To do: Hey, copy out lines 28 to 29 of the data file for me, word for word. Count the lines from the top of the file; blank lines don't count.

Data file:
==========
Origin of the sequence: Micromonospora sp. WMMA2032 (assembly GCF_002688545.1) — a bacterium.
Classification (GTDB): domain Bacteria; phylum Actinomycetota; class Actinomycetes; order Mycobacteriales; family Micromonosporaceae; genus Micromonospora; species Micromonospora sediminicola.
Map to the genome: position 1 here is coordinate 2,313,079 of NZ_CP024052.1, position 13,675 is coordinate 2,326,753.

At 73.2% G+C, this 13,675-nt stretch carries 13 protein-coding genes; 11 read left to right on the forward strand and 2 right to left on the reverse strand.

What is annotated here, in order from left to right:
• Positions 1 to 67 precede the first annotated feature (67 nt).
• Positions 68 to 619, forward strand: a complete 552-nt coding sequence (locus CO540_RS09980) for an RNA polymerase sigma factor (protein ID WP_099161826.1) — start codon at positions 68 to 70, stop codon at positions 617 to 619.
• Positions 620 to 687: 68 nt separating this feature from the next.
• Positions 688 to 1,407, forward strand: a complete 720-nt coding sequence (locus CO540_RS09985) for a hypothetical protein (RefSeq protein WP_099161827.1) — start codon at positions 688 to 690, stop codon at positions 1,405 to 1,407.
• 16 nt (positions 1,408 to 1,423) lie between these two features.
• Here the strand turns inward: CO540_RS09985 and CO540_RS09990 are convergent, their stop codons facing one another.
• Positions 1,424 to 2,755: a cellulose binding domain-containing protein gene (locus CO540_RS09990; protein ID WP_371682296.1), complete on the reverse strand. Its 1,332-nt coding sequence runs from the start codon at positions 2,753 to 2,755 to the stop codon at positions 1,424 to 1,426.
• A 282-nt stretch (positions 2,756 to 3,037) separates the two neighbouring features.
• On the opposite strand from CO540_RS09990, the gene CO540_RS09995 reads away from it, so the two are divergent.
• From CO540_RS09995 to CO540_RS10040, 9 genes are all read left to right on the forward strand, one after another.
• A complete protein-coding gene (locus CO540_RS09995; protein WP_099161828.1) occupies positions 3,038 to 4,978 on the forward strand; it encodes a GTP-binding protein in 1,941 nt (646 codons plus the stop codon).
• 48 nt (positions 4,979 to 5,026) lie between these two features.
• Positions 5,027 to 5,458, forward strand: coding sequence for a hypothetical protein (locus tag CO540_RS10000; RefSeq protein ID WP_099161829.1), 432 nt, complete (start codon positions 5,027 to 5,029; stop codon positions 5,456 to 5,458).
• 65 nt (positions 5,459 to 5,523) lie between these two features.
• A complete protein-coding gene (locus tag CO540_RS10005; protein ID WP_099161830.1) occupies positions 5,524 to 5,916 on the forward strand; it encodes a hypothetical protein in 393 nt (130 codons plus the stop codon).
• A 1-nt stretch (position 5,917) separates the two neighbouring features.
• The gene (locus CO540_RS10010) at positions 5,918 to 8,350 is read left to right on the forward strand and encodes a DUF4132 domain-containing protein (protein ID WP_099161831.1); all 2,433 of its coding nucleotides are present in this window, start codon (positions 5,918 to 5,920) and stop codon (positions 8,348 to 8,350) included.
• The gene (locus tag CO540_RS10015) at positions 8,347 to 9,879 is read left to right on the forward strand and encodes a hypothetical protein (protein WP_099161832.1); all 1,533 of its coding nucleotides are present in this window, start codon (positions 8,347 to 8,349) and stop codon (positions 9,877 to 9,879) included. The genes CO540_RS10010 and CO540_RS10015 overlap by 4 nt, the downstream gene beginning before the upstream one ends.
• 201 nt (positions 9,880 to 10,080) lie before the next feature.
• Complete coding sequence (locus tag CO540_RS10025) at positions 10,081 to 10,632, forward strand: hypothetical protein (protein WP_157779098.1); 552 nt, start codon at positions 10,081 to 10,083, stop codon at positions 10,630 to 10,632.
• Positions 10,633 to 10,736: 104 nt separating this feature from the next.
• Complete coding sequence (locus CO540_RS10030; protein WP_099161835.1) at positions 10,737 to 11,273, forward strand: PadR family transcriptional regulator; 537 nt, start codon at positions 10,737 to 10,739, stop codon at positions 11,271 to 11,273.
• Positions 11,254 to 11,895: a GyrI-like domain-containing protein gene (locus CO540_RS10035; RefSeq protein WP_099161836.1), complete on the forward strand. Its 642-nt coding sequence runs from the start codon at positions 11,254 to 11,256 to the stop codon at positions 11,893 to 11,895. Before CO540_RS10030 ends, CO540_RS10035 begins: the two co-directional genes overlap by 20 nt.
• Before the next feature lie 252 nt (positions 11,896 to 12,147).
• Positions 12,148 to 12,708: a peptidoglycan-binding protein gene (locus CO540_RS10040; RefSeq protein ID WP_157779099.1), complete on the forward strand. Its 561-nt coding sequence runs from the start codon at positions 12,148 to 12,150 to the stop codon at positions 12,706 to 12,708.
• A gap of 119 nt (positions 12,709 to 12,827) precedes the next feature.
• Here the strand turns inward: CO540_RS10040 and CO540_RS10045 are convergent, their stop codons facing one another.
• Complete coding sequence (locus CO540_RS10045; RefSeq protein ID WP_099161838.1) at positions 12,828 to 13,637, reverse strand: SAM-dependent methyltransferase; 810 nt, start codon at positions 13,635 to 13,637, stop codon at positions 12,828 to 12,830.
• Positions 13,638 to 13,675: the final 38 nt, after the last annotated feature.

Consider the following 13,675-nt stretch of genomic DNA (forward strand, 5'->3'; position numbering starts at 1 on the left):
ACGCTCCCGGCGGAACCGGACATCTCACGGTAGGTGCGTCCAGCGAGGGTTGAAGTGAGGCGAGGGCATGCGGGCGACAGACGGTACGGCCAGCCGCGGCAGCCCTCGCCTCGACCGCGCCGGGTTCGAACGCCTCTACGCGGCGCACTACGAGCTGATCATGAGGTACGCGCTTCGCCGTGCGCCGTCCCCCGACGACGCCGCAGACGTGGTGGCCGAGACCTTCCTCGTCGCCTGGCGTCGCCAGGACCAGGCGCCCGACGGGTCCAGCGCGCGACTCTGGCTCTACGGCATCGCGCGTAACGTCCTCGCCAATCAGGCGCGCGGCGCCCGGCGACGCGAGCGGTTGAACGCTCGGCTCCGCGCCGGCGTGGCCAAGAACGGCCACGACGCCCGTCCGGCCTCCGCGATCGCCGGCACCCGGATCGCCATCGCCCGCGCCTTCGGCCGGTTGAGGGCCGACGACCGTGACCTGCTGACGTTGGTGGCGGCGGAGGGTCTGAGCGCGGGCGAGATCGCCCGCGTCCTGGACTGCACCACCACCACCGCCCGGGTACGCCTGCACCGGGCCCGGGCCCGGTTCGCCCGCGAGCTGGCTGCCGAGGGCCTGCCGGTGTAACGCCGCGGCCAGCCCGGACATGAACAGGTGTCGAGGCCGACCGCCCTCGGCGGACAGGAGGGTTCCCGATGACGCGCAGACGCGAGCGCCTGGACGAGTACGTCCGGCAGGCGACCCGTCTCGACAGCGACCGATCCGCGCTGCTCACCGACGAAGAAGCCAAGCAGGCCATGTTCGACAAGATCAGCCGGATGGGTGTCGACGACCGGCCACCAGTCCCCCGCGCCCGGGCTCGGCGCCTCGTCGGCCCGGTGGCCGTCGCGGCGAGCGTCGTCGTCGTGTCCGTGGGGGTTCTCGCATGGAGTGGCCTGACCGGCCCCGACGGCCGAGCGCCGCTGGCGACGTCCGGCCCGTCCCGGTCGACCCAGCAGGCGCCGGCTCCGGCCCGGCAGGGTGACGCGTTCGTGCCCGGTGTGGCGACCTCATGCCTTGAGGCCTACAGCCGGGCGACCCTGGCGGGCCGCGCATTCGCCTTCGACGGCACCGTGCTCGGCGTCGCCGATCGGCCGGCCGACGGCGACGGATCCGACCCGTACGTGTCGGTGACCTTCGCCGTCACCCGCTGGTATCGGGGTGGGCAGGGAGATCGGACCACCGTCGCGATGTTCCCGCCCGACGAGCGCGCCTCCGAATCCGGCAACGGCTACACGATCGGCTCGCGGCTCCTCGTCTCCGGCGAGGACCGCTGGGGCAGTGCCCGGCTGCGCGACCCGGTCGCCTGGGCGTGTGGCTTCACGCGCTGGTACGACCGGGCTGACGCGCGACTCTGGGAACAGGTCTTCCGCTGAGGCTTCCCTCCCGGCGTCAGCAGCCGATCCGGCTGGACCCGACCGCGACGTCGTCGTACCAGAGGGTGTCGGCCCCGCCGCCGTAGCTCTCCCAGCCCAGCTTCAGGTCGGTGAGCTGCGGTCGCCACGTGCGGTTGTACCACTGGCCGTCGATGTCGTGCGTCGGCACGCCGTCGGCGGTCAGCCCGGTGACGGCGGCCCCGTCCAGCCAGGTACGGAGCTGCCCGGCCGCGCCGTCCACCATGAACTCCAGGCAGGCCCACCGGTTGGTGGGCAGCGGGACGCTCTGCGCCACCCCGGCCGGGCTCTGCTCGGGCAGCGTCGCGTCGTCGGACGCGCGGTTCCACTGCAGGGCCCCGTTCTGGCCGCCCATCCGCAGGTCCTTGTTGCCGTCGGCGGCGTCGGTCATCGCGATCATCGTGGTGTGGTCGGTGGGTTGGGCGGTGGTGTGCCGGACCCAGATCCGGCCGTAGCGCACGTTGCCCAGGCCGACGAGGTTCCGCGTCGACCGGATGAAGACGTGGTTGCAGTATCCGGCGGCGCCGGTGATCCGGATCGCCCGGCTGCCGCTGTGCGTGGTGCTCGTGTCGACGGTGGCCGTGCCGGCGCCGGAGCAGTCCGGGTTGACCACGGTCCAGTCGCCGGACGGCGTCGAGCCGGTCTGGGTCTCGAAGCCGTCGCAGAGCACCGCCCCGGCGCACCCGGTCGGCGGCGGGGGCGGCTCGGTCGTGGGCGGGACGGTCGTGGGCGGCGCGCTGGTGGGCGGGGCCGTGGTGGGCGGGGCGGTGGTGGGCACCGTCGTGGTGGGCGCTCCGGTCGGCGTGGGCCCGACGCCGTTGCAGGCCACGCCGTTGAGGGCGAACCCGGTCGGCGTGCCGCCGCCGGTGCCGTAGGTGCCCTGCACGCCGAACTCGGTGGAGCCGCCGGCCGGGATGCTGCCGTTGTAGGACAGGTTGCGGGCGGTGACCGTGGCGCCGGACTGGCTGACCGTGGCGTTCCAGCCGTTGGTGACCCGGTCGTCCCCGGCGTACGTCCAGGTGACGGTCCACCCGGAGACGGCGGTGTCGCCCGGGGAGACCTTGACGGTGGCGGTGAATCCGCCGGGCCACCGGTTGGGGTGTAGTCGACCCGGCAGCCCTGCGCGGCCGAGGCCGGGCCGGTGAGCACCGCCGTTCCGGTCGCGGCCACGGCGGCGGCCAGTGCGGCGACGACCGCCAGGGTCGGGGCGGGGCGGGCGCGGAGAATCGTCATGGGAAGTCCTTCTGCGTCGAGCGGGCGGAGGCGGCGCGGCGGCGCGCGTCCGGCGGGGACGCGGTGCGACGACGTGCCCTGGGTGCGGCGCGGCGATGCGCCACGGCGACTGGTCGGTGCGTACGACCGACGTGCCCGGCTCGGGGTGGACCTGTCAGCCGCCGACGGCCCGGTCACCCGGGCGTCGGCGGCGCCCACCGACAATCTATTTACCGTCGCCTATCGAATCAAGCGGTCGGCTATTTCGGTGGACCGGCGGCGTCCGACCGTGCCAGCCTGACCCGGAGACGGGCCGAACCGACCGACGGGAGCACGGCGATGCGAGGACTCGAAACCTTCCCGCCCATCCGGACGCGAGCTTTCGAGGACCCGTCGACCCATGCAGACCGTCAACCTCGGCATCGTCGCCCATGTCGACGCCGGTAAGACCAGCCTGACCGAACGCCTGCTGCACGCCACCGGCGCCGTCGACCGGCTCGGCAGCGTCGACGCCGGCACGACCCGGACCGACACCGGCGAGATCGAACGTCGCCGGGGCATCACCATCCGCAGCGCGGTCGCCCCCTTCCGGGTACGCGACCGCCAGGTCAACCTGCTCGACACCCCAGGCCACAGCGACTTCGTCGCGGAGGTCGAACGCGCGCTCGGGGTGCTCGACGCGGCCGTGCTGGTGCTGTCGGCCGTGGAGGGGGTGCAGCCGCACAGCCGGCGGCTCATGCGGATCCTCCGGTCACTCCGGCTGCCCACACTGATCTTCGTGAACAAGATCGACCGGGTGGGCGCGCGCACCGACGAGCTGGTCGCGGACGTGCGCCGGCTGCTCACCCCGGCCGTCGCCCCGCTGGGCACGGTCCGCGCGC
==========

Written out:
• Positions 11,254 to 11,895: a GyrI-like domain-containing protein gene (locus CO540_RS10035; RefSeq protein WP_099161836.1), complete on the forward strand. Its 642-nt coding sequence runs from the start codon at positions 11,254 to 11,256 to the stop codon at positions 11,893 to 11,895. Before CO540_RS10030 ends, CO540_RS10035 begins: the two co-directional genes overlap by 20 nt.
• Before the next feature lie 252 nt (positions 11,896 to 12,147).